· Write it Out. A written eulogy read by someone else can give family and friends an opportunity to make feelings and memories known without the emotional ordeal of having to stand up in front of others to speak.
· Open Invitation to Share. Often, an opportunity is given to people who would like to say something. This can be meaningful, but also dangerous! I have attended such occasions where people said something that was inappropriate, or an attempt at humour was misunderstood. The facilitator should ask those who wish to come forward to line up, which gives the opportunity to “weed out” those who could be inappropriate or even under the influence of alcohol. While we do not want to deny anyone the chance to speak, we want to ensure that everything is done in a way that is appropriate to the occasion.
3. Music and Readings
Music, appropriate readings or poems will add to the celebration for everyone attending. Selecting music that was special to your loved one is comforting and inspiring. If a friend or family member is a musician, they may want to perform or sing. The funeral director will have a list of professional musicians or DJs who could be hired for the occasion. Just by using Google, you can choose prayers, readings, poems or song lyrics. Also choose the reader or readers to present them. Children can often be involved in this capacity.
4. Pictures and Videos
Most funeral directors have the capability to display photos and present videos. They can also provide picture boards and creative ideas for visual tributes including memorial books. Make the decision a collective one when selecting photos or videos.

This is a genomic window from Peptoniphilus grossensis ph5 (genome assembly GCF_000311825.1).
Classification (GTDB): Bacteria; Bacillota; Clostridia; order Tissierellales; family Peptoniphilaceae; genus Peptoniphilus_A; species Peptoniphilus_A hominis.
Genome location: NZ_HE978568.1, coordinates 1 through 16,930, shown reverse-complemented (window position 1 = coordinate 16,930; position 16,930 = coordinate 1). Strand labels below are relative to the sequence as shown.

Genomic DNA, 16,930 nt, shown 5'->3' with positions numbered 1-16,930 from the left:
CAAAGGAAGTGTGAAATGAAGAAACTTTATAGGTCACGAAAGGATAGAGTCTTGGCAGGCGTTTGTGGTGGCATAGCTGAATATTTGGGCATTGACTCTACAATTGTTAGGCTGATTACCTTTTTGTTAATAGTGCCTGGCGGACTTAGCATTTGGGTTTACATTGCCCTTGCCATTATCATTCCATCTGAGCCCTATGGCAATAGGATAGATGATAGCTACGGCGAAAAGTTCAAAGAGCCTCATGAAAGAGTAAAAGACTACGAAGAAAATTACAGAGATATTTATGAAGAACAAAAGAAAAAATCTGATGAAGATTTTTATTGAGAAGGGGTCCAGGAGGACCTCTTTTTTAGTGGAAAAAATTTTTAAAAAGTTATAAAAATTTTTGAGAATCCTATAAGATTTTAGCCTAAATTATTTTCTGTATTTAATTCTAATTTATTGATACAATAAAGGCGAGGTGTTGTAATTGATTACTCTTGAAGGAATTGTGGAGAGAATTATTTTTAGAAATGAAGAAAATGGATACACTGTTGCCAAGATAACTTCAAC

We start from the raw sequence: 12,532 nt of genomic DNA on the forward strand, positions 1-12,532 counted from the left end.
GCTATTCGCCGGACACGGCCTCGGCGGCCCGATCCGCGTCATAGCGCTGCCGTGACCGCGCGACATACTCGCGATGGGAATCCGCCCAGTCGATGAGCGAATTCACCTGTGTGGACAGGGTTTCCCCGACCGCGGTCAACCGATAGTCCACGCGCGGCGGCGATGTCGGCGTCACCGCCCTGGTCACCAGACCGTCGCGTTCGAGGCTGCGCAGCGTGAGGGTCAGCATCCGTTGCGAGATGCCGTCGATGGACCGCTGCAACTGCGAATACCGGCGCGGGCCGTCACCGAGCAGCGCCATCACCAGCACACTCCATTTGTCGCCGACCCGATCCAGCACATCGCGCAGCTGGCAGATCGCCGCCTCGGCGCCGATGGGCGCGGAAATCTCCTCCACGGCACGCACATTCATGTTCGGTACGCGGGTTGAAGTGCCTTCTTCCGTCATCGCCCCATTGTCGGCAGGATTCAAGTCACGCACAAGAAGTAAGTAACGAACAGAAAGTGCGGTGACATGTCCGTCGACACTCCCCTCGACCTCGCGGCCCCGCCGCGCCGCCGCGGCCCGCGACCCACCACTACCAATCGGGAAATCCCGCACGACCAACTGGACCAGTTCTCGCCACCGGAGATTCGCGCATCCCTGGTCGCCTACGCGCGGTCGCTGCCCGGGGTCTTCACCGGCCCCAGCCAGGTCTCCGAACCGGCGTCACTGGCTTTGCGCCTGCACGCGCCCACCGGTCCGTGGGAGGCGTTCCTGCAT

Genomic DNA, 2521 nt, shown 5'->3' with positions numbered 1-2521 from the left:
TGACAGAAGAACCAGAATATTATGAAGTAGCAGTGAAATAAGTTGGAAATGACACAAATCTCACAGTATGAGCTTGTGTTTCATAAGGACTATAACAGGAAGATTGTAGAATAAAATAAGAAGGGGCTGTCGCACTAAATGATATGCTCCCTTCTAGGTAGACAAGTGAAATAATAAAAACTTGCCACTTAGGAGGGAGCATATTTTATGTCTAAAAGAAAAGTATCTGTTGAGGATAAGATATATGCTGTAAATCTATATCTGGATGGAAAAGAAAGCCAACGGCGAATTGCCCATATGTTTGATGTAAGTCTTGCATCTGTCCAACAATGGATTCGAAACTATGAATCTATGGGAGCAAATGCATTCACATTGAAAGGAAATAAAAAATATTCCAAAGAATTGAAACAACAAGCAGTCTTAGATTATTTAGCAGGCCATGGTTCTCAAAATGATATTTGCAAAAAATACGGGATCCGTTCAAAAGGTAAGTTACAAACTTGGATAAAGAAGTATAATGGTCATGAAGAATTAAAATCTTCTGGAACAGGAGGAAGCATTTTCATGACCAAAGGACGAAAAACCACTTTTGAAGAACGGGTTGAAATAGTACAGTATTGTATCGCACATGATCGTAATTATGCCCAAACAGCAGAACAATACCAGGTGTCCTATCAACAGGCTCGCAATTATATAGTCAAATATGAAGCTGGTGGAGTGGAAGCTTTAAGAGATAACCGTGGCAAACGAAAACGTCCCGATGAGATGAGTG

Some families choose to webcast the event, which allows people unable to physically attend to participate in the service.
5. Food, Flowers and Function
Most funeral homes can help with the reception, offering food and beverages of your choice, as well as flowers, decorations and even accepting memorial donations. There are multiple things to consider, and it is a huge advantage to deal with a facility that offers “one-stop shopping.”
6. Personalize the Event
Personalizing the event can range from simple to elaborate, and can be accomplished by a few people or by everyone attending. Choose a “theme” based on the person’s interests, whether sports, music or other involvements. A table displaying personal memorabilia helps people remember the departed in personal ways.
If all this seems overwhelming, consider approaching an expert. There are companies that organize complete celebrations of life, and firms that produce memory books, personalized event programs and many other resources.
The COVID pandemic has been difficult for everyone, some admittedly far more than others. The loss of a loved one is tough at the best of times, but even more complicated when families are unable to have the funeral they wanted. Perhaps something feels “unfinished”.
Believe me, I know the therapeutic value of a meaningful goodbye in my own experience, even though in the circumstances that ceremony had to be some time after my son died.
I hope that this article will give you some ideas for the possibilities of even now having your own celebration of life for someone you loved.